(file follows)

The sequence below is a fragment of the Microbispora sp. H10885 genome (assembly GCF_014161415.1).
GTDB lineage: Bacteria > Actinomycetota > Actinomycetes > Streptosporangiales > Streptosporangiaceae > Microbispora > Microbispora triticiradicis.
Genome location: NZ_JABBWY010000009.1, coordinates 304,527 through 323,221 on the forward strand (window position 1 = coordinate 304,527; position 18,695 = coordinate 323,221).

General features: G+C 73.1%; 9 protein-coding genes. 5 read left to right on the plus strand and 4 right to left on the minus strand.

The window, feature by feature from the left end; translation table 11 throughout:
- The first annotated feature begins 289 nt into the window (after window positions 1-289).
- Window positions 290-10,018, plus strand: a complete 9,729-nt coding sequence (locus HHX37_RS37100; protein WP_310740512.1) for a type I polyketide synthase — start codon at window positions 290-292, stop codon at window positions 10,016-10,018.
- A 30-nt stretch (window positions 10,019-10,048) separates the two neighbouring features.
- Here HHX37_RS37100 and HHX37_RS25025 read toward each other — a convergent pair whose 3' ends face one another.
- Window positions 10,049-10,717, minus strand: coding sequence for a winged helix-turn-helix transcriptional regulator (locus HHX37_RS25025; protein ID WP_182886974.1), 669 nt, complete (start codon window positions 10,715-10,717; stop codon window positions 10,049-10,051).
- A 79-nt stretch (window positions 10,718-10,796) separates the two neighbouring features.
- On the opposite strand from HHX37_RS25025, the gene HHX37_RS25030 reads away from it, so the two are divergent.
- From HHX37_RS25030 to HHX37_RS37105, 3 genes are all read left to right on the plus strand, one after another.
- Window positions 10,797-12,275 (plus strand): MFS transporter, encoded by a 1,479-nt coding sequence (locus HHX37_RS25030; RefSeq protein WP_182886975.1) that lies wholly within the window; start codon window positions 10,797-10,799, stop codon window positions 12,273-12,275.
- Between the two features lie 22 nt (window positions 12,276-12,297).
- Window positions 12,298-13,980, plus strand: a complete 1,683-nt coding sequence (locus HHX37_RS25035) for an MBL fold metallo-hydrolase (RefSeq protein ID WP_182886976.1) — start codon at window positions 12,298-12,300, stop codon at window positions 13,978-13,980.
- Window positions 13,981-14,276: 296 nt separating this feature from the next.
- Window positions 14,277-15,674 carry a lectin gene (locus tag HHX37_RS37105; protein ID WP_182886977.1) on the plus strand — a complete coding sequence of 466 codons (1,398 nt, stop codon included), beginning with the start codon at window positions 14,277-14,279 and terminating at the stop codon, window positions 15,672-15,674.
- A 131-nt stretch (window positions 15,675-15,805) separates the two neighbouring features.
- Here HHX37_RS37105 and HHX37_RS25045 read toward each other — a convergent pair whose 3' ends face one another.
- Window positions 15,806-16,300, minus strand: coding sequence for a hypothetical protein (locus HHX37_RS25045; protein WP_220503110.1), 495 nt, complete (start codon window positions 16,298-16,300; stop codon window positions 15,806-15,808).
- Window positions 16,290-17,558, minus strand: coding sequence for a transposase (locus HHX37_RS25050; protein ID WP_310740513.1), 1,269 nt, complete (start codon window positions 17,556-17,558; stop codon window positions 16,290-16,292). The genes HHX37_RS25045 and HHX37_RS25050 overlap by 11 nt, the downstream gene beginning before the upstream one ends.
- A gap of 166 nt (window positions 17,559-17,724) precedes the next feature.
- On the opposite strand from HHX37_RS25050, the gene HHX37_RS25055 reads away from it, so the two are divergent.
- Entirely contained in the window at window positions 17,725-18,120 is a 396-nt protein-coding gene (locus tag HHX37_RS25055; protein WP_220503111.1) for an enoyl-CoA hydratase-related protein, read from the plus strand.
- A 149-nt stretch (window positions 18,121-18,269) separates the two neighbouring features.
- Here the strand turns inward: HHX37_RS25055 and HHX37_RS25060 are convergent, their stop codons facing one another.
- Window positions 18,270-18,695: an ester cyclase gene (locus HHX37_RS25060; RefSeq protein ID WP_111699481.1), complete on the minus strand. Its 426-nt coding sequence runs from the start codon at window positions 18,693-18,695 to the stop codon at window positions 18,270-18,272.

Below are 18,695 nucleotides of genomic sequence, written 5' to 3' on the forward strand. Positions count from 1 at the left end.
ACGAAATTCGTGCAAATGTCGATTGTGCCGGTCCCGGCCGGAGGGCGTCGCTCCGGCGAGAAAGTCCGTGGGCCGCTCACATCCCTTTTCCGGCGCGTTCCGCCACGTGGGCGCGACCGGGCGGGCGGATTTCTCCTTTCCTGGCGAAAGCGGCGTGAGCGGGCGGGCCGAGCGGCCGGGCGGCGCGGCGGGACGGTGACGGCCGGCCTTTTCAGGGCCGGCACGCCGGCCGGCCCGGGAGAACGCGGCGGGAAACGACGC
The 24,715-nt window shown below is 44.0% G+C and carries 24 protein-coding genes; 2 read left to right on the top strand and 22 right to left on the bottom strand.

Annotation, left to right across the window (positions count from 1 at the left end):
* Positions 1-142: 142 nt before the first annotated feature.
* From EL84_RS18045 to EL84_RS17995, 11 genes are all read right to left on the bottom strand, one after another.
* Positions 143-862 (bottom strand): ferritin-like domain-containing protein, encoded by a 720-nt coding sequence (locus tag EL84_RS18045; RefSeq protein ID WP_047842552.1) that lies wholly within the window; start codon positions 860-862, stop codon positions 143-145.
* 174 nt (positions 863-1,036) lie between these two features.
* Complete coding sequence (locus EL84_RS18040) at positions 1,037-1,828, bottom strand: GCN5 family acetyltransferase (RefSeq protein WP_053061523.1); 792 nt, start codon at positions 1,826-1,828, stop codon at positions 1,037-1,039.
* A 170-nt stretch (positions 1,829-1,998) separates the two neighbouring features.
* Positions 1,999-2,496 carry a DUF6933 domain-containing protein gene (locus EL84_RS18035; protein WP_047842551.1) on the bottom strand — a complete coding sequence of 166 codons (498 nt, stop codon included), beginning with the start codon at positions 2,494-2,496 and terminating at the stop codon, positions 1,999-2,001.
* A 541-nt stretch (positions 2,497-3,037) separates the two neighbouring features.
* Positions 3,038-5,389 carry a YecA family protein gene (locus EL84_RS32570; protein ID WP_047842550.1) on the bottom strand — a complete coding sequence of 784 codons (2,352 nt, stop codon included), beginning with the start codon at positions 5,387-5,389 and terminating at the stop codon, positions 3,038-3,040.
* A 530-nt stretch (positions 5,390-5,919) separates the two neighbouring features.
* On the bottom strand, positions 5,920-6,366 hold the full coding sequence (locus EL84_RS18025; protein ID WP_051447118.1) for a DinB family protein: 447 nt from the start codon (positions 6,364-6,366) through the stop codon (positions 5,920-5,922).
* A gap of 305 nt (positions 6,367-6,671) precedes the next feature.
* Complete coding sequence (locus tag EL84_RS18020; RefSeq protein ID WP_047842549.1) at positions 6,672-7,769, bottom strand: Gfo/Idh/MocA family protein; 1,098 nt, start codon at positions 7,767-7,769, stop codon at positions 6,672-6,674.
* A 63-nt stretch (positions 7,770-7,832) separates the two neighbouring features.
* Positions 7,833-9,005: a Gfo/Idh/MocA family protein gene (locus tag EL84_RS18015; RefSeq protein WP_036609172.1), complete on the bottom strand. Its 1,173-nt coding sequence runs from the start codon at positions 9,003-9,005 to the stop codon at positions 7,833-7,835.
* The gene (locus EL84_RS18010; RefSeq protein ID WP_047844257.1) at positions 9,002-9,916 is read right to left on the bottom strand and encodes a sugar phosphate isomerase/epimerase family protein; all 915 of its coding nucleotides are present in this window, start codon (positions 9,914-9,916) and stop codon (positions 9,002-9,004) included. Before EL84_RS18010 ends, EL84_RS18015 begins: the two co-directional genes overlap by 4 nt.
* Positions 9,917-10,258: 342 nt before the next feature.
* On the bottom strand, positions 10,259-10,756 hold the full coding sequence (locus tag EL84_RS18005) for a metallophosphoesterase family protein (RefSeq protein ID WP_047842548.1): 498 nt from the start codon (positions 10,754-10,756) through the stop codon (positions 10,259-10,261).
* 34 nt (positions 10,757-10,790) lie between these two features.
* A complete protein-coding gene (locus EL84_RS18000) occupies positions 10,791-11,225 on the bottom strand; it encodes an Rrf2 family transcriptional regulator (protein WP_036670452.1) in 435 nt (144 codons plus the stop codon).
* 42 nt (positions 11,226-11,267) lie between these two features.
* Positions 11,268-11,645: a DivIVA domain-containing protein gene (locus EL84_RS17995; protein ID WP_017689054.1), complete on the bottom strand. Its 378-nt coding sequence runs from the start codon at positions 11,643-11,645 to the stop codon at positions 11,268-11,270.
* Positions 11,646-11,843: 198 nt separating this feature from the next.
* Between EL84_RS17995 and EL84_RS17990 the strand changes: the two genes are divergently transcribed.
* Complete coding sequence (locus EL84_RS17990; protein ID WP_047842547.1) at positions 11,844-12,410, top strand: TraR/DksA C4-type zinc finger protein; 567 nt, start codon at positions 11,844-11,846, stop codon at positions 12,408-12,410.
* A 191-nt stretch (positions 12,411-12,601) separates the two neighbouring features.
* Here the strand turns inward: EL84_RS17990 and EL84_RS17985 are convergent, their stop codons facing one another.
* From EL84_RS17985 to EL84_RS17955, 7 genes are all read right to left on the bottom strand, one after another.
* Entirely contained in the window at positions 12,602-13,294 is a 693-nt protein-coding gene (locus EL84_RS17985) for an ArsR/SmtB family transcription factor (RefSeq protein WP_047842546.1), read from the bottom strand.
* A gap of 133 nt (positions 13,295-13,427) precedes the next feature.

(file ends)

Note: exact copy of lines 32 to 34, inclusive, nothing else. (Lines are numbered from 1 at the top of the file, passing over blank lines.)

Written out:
Annotation, left to right across the window (positions count from 1 at the left end):
* Positions 1-142: 142 nt before the first annotated feature.
* From EL84_RS18045 to EL84_RS17995, 11 genes are all read right to left on the bottom strand, one after another.